Title: Saluda Reflections
Author: Arthur Turfa
About The Author
Although Arthur Turfa has travelled to many places, his writings contain images of Western Pennsylvania and the people he knew growing up. Perhaps that explains his interest in languages, people, and various places.
He has lived elsewhere in Pennsylvania, as well as California, Virginia, New Mexico, Germany, and now South Carolina. Each of these, as well as from his travels, has influenced his poetry.
Through his careers as pastor, educator, and Army chaplain, he has come into contact with people from nearly every walk of life.
In 2015 his first book of poetry, Places and Times, came out from eLectio Publishing. Turfa has also been published in print and 0n-line journals nationally and internationally. He has retired from some things, but not all. Currently the Midlands of South Carolina are home to him and his family.
Saluda Reflections is a book of poetry that covers the scope of the poet’s career and some deal with earlier events and themes. A few of them deal with some contemporary issues. All of them found expression in the woods of Saluda County, South Carolina.
Saluda Reflections, as the name suggests, is a book of poetry that has been written in the woods of Saluda County, South Carolina. It takes us on a poetic journey into Saluda as the place comes alive under the pen of Arthur Turfa. The poems paint beautiful word pictures of not only the physical features but also of the times, taking the readers into beautiful woods, faded old towns, mountains, bridges and the minds of the people as the various events unfold.
The book opens with “Giles County Sonnets” that bring alive the scenery right from the first line
Westward flows second-oldest river,
meandering among forests, mountains
and several scattered communities
“Wyoming Valley, Pennsylvania” is a beautiful depiction of a fading coal town and how it touches the lives of those who came to work here.
Another poem I enjoyed reading was “Reflection on Musgrove Mill and Today” with its battles in green meadows moving into cyberspace and chatrooms.
“The Twelve Bridges Road” is my favourite, because of the beautiful metaphors and symbols used by the poet.
At some point you must realize
the road only goes so far.
Eventually you sense that
there are other roads to travel
and that you will never
resolve the enigma.
Many beautifully expressive lines can be found throughout the book. Some of them are-
Her long auburn hair wafted
in the Santa Ana winds
as we walked the neighbourhood (from The Woman Who Knew Aldous Huxley)
an orange smog rolled in, just as toxic,
but slower-acting. Millionaire Messiah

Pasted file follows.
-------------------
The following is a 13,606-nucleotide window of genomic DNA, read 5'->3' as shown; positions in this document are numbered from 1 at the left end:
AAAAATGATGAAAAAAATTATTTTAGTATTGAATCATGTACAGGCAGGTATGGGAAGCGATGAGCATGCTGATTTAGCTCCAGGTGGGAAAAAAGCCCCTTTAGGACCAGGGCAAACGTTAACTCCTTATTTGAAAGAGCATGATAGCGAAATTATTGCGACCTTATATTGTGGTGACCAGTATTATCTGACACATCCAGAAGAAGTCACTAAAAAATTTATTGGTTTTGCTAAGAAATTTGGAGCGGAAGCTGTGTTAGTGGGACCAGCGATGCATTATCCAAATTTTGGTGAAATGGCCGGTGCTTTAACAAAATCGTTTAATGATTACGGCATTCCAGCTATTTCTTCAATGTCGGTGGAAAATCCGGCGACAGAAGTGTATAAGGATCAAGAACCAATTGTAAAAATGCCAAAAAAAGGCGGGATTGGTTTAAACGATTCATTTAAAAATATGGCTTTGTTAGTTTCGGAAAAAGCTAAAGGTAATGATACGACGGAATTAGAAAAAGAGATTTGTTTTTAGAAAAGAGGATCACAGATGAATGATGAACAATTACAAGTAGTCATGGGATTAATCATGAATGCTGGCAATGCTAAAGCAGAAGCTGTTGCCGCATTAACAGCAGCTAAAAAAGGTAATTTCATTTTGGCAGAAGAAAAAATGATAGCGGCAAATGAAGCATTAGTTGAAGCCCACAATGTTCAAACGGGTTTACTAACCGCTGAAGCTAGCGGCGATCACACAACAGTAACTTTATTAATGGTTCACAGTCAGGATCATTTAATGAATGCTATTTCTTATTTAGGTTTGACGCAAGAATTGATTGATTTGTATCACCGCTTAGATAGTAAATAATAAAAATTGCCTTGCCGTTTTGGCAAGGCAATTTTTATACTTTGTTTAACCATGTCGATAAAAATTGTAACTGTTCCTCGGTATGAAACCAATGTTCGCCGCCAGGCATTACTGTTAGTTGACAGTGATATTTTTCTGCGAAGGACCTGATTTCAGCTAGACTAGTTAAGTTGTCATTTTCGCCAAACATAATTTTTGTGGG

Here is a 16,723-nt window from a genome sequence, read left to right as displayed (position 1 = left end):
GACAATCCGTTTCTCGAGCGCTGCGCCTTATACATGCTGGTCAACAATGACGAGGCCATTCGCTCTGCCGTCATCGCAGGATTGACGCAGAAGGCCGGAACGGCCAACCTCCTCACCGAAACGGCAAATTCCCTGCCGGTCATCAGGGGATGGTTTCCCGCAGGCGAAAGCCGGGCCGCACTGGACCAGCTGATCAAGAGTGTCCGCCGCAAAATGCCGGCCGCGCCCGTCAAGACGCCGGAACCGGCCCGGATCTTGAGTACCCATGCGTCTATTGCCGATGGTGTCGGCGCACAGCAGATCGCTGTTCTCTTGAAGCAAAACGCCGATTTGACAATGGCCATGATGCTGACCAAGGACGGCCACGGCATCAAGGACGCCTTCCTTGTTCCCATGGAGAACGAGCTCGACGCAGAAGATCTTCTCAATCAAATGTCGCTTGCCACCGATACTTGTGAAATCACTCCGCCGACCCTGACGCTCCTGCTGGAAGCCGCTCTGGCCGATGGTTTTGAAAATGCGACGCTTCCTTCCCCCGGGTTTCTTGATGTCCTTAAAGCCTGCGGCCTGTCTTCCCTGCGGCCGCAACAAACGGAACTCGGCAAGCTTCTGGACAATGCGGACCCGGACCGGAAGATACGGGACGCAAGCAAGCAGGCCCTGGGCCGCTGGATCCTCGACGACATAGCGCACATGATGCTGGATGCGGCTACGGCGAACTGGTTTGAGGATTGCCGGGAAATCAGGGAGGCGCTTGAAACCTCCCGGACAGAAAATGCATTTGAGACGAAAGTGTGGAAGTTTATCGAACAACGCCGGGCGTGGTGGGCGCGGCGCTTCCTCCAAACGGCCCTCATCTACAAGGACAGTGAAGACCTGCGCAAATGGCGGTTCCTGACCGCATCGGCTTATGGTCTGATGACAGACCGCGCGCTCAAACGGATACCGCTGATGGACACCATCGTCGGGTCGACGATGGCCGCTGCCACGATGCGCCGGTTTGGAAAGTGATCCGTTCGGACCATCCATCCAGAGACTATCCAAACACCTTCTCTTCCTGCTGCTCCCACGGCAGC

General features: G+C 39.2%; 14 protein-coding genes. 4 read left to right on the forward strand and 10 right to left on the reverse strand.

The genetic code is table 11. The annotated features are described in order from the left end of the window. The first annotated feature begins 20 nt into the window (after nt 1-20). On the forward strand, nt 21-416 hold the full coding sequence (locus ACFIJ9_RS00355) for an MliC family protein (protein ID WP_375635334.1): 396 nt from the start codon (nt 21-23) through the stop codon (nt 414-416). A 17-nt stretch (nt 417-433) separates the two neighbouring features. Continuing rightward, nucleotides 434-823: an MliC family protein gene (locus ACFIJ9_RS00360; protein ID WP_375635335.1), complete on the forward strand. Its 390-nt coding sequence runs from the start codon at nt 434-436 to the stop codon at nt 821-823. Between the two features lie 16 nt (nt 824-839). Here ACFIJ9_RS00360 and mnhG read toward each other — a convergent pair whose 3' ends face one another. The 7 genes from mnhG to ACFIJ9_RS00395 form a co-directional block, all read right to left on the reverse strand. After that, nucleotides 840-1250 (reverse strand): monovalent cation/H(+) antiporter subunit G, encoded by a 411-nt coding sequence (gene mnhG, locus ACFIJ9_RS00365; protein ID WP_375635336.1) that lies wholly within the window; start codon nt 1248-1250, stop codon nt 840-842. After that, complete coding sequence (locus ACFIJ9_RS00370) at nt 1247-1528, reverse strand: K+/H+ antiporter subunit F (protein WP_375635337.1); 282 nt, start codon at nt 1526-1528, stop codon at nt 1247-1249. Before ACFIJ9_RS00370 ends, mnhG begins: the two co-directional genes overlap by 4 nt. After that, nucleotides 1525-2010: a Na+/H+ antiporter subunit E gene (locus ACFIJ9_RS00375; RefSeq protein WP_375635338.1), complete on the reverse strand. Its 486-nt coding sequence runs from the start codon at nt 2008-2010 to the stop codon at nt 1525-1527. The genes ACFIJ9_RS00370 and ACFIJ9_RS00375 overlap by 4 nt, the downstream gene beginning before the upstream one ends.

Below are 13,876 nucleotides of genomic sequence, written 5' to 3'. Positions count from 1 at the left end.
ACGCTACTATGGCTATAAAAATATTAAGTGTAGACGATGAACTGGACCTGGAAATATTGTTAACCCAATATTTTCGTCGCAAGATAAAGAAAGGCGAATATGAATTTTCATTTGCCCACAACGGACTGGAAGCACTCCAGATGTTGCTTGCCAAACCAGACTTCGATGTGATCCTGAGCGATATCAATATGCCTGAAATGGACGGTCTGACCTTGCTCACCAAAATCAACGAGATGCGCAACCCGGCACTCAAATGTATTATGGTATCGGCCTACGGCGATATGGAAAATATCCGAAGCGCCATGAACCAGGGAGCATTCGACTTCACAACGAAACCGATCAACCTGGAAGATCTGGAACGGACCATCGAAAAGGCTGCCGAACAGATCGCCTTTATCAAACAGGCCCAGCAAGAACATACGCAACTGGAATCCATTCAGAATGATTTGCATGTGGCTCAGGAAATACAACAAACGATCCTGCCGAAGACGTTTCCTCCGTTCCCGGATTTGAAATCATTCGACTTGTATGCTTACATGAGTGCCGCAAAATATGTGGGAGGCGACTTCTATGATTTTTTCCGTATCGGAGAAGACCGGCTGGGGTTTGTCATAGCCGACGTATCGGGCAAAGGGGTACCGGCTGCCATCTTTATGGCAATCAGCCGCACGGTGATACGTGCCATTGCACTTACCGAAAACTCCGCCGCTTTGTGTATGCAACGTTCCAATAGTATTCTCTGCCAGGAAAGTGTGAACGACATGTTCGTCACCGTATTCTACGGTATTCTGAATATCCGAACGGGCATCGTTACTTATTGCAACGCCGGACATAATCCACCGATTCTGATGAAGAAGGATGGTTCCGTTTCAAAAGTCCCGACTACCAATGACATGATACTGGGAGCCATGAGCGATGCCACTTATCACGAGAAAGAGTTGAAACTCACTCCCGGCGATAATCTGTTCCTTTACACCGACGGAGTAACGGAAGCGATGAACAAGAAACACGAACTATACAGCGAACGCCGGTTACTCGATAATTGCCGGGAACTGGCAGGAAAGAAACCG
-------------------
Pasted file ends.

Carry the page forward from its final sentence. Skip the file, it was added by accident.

promising flourishing mines and mills to
those who remained amid faded glories; (from Poisonous Fumes over Donora)
Before e’en’s last dark hour goes by.
Softly, my sweet, take I my leave of thee.
Like the wild geese now away I must fly. (from E’en’s Last Dark Hour)
The poetry doesn’t have much rhyme, as we traditionally might expect, but that is more than adequately made up by the story like quality of the book, that takes us step by step through the evolving landscape and society. The poet’s voice is gentle and soothing, and the tone is maintained throughout the book. Though at times, one might wish for a stronger poem, it is to be remembered that this is a book of reflections, and probably, the poet wants us to ponder along rather than react to things.
If you are too far away to visit the Saluda county, I suggest that you take this journey with Arthur Turfa, step back into the recent past and enjoy the beauty this place has to offer for the eye and the soul.
Saluda – with my being a railfan who grew up in the US southeast the first that word connects with for me is; “Saluda Grade
From an engineering and railroading perspective the Southern Railway’s Saluda Grade was one of the scariest and most daunting sections of main line anywhere in the country. The line was originally constructed in the 1870s to connect Spartanburg, South Carolina and Asheville, North Carolina through the Blue Ridge Mountain range but with no suitable grade available in southern North Carolina engineers were forced to lay a grade between 4% and 5%! Unable to ever find a better grade in later years the line remained in operation until late 2001 as the steepest main line railroad anywhere in the United States. Today, Norfolk Southern has finally given up on the route and while officially mothballed (i.e., not abandoned) it likely will never see freight trains again.”
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Thanks so very much, Manic Sylph for the perceptive review. You certainly understand what was in my mind.
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Thank you for that Arthur! It was a pleasure reading your poetry. The very best to you always…